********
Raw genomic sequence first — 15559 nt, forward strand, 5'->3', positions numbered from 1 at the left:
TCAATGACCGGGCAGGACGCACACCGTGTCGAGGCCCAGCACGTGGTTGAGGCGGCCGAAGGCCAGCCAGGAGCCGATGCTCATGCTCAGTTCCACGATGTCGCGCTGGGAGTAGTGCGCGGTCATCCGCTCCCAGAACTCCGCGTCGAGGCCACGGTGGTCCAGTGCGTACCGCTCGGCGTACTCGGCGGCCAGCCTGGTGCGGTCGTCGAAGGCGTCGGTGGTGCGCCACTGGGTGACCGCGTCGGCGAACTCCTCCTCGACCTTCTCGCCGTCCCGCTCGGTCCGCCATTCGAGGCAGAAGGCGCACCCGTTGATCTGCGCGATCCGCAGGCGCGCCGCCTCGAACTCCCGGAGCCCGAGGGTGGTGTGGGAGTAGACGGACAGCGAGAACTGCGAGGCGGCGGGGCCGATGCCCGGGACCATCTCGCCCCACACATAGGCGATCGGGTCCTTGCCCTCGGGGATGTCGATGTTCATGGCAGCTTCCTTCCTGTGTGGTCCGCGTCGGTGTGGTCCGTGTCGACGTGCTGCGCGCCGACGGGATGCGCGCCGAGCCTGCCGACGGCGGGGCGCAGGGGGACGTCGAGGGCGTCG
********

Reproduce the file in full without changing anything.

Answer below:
Raw genomic sequence first — 15559 nt, forward strand, 5'->3', positions numbered from 1 at the left:
TCAATGACCGGGCAGGACGCACACCGTGTCGAGGCCCAGCACGTGGTTGAGGCGGCCGAAGGCCAGCCAGGAGCCGATGCTCATGCTCAGTTCCACGATGTCGCGCTGGGAGTAGTGCGCGGTCATCCGCTCCCAGAACTCCGCGTCGAGGCCACGGTGGTCCAGTGCGTACCGCTCGGCGTACTCGGCGGCCAGCCTGGTGCGGTCGTCGAAGGCGTCGGTGGTGCGCCACTGGGTGACCGCGTCGGCGAACTCCTCCTCGACCTTCTCGCCGTCCCGCTCGGTCCGCCATTCGAGGCAGAAGGCGCACCCGTTGATCTGCGCGATCCGCAGGCGCGCCGCCTCGAACTCCCGGAGCCCGAGGGTGGTGTGGGAGTAGACGGACAGCGAGAACTGCGAGGCGGCGGGGCCGATGCCCGGGACCATCTCGCCCCACACATAGGCGATCGGGTCCTTGCCCTCGGGGATGTCGATGTTCATGGCAGCTTCCTTCCTGTGTGGTCCGCGTCGGTGTGGTCCGTGTCGACGTGCTGCGCGCCGACGGGATGCGCGCCGAGCCTGCCGACGGCGGGGCGCAGGGGGACGTCGAGGGCGTCG